Rains not only to blame for flooding, says MMDA | Inquirer News

Rains not only to blame for flooding, says MMDA

The Metropolitan Manila Development Authority (MMDA) attributed the widespread flooding in Metro Manila on Thursday, which caused heavy traffic and left hundreds of people stranded, to the volume of rain spawned by tropical storm “Falcon,” clogged drainage systems and unfinished road repairs and diggings.

In an attempt to decongest traffic leading to traffic-heavy C-5 Road and the Southern Luzon Expressway, the MMDA coordinated with homeowners of Magallanes Village in Makati City who agreed to open their roads to motorists starting at 7 p.m. Friday, but only for a limited period of time, according to MMDA Chair Francis Tolentino.


Tolentino said the amount of rainfall brought by Falcon was greater than what Metro Manila’s drainage system could accommodate.

He added that many of the open waterways in the metropolis were clogged with tons of garbage.


“We have a 580-kilometer waterway in Metro Manila, but 55 percent of that cannot be reached by our equipment because of obstructions, like homes of informal settlers,” Tolentino said.

Lawyer Emerson Carlos, the MMDA’s assistant general manager for operations, added that along with floodwaters in major thoroughfares, faulty or grounded traffic lights around the metropolis also aggravated the traffic situation on Thursday.

The MMDA on Friday deployed additional 350 volunteers to manage traffic and assist in evacuation of residents in floor-prone areas in the metropolis, particularly in Marikina City and the Camanava (Caloocan-Malabon-Navotas-Valenzuela) area.

Around 700 families in Marikina City have left their homes near the Marikina River, fearing a repeat of the floods in 2009 brought about by tropical storm “Ondoy.”

The city government of Marikina raised the alert level to third alarm at around 4:30 p.m. on Friday when the water of the Marikina River rose to 17 meters, a meter below the river’s 18-meter critical level.

Meanwhile, in Makati City, around 29 families, including 60 children, were evacuated from Barangay Bangkal and are moved to Bangkal Elementary School assisted by city social workers and barangay officials.

Housewife Violy Manghinang and her neighbors stood by the bridge to check if it was time for her and her family to move out.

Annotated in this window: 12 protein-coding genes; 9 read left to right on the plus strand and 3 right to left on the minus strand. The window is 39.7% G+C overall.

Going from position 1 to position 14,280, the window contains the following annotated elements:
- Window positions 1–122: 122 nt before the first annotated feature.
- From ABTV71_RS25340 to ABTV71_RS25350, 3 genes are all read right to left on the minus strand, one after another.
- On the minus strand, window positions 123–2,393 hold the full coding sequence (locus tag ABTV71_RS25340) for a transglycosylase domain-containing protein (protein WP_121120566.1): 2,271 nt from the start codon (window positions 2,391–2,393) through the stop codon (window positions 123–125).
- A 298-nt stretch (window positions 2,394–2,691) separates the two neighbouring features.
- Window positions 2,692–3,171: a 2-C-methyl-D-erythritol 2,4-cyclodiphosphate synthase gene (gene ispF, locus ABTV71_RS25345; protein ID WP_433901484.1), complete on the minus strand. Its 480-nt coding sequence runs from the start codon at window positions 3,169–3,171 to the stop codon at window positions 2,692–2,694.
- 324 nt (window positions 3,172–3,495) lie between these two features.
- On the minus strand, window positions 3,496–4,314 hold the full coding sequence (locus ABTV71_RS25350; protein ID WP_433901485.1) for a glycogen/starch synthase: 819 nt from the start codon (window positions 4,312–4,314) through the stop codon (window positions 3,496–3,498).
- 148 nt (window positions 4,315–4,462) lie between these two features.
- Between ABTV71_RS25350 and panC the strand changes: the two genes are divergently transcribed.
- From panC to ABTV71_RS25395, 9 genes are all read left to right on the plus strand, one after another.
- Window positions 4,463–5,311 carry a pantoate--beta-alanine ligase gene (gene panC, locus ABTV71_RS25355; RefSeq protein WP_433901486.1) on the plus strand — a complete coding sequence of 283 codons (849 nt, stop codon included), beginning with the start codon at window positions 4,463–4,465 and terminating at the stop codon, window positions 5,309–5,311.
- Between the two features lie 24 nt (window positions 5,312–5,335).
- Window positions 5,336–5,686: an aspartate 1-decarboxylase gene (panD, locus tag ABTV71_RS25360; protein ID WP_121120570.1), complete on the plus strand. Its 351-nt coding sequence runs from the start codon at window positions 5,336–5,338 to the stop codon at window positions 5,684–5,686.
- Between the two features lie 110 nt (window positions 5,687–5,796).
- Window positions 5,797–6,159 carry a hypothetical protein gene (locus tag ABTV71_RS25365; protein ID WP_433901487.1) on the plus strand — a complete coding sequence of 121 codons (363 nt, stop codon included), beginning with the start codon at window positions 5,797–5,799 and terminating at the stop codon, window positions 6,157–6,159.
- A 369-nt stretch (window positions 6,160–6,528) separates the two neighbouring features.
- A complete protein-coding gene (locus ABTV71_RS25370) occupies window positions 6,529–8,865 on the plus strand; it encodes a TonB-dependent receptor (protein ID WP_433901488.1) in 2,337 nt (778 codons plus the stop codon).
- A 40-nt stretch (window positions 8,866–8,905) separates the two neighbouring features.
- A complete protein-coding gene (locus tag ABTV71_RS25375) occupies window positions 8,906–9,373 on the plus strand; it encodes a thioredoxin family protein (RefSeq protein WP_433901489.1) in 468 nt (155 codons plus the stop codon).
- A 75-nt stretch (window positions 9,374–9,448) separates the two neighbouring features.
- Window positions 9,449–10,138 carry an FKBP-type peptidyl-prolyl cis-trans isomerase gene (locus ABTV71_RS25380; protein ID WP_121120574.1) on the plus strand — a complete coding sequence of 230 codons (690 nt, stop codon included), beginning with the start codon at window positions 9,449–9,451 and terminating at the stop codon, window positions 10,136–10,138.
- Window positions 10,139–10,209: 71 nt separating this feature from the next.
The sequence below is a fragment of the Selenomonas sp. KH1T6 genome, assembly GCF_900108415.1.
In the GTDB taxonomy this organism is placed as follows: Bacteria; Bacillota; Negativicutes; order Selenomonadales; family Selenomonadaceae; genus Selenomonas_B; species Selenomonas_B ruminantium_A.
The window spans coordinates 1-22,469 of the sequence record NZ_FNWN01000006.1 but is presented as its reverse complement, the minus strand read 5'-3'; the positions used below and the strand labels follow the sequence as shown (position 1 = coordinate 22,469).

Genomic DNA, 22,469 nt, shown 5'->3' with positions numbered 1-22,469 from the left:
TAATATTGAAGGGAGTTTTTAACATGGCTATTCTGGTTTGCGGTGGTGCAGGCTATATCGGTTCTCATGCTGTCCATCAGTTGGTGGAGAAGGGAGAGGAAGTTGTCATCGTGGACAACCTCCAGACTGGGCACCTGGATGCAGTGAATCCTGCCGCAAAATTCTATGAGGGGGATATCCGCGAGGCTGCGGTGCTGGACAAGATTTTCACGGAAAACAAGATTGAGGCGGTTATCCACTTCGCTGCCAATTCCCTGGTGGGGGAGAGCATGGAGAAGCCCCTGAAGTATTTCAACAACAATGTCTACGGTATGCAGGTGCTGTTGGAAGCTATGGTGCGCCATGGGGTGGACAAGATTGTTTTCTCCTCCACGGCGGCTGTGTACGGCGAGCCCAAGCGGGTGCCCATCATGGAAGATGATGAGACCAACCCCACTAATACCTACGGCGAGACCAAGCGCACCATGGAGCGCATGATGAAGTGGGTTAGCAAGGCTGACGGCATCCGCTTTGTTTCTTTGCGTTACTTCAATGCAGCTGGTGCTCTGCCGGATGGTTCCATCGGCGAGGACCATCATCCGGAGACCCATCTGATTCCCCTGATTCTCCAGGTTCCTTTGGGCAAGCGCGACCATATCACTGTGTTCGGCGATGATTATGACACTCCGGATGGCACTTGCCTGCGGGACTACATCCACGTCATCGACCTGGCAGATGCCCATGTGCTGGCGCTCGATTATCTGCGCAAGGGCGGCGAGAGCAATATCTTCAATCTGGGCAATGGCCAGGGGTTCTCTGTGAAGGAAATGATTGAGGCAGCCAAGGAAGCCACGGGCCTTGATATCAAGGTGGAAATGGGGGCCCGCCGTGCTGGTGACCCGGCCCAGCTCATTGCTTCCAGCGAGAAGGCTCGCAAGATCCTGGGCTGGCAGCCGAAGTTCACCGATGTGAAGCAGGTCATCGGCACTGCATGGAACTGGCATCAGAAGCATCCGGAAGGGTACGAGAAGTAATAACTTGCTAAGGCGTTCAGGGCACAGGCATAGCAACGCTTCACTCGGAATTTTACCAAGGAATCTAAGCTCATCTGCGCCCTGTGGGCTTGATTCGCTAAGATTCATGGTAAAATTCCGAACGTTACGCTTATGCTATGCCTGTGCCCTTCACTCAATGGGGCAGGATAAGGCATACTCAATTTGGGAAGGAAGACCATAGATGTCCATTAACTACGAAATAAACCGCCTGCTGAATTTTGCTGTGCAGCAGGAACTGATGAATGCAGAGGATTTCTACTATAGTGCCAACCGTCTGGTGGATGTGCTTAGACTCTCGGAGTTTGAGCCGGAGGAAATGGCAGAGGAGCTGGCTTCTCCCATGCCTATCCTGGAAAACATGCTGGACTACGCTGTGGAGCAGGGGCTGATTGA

“I am worried because I have five small children and we have no way to go but up to the roof,” she said.

In Manila, the steady downpour on Thursday night prompted 12 families from the Baseco Compound in Tondo to flee to higher ground as a safety precaution.

PO1 Joel Cabaldon, of MPD Juan Luna Tondo Station said the families returned to their homes before noon Friday when floodwaters subsided.

The charity arm of the Archdiocese of Manila on Friday mobilized its network organizations to visit flooded areas in the capital to bring relief goods to affected residents, according to a Caritas executive director Anton Pascual in a broadcast aired on the Catholic Church-run Radio Veritas yesterday.

Caritas has gathered relief goods since last month in preparation for the onset of the rainy and typhoon season through holding a second collection in the parish churches during Sunday Mass, said Pascual.

The state weather bureau said the heavy downpour was brought about by the southwest monsoon since there was no storm signal in effect in Metro Manila the other night.

But while heavy rains brought floods and battered most parts of the Metro, residents of San Juan City celebrated on Friday the feast of their patron saint St. John the Baptist with the traditional drenching of motorists and passersby.

Armed with pail dippers and hoses, people were seen standing on road corners waiting for passersby and motorists.

Al James Toh, a street vendor, joined the revelry. “The heavy rains won’t stop us. The fun has to go on,” he said.

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TAGS: Disasters, drainage systems, floods, Garbage, Metro, News
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